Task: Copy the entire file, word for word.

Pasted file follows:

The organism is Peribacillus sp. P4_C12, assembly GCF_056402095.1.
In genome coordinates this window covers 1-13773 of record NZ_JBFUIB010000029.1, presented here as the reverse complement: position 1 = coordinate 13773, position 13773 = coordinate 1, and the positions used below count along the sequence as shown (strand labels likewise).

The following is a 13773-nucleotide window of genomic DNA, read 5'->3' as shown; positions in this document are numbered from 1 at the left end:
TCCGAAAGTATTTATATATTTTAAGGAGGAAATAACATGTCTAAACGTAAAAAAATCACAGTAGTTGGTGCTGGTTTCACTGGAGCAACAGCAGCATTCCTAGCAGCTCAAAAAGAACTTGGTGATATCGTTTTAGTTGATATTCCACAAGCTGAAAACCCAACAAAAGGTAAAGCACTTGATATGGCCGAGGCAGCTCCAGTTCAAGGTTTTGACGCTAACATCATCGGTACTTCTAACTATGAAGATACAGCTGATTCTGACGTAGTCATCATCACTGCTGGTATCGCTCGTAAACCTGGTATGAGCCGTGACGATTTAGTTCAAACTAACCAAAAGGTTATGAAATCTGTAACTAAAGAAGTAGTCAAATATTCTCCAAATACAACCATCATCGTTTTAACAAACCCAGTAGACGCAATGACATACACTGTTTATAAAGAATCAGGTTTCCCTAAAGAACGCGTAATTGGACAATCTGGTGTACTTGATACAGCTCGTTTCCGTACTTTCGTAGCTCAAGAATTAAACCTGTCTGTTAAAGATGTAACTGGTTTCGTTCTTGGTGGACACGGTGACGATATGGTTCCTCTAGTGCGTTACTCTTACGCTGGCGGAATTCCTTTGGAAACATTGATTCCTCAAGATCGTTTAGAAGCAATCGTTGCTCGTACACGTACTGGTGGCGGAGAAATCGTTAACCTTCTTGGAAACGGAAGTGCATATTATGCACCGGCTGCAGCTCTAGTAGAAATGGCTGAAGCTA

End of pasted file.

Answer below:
The organism is Peribacillus sp. P4_C12, assembly GCF_056402095.1.
In genome coordinates this window covers 1-13773 of record NZ_JBFUIB010000029.1, presented here as the reverse complement: position 1 = coordinate 13773, position 13773 = coordinate 1, and the positions used below count along the sequence as shown (strand labels likewise).

The following is a 13773-nucleotide window of genomic DNA, read 5'->3' as shown; positions in this document are numbered from 1 at the left end:
TCCGAAAGTATTTATATATTTTAAGGAGGAAATAACATGTCTAAACGTAAAAAAATCACAGTAGTTGGTGCTGGTTTCACTGGAGCAACAGCAGCATTCCTAGCAGCTCAAAAAGAACTTGGTGATATCGTTTTAGTTGATATTCCACAAGCTGAAAACCCAACAAAAGGTAAAGCACTTGATATGGCCGAGGCAGCTCCAGTTCAAGGTTTTGACGCTAACATCATCGGTACTTCTAACTATGAAGATACAGCTGATTCTGACGTAGTCATCATCACTGCTGGTATCGCTCGTAAACCTGGTATGAGCCGTGACGATTTAGTTCAAACTAACCAAAAGGTTATGAAATCTGTAACTAAAGAAGTAGTCAAATATTCTCCAAATACAACCATCATCGTTTTAACAAACCCAGTAGACGCAATGACATACACTGTTTATAAAGAATCAGGTTTCCCTAAAGAACGCGTAATTGGACAATCTGGTGTACTTGATACAGCTCGTTTCCGTACTTTCGTAGCTCAAGAATTAAACCTGTCTGTTAAAGATGTAACTGGTTTCGTTCTTGGTGGACACGGTGACGATATGGTTCCTCTAGTGCGTTACTCTTACGCTGGCGGAATTCCTTTGGAAACATTGATTCCTCAAGATCGTTTAGAAGCAATCGTTGCTCGTACACGTACTGGTGGCGGAGAAATCGTTAACCTTCTTGGAAACGGAAGTGCATATTATGCACCGGCTGCAGCTCTAGTAGAAATGGCTGAAGCTA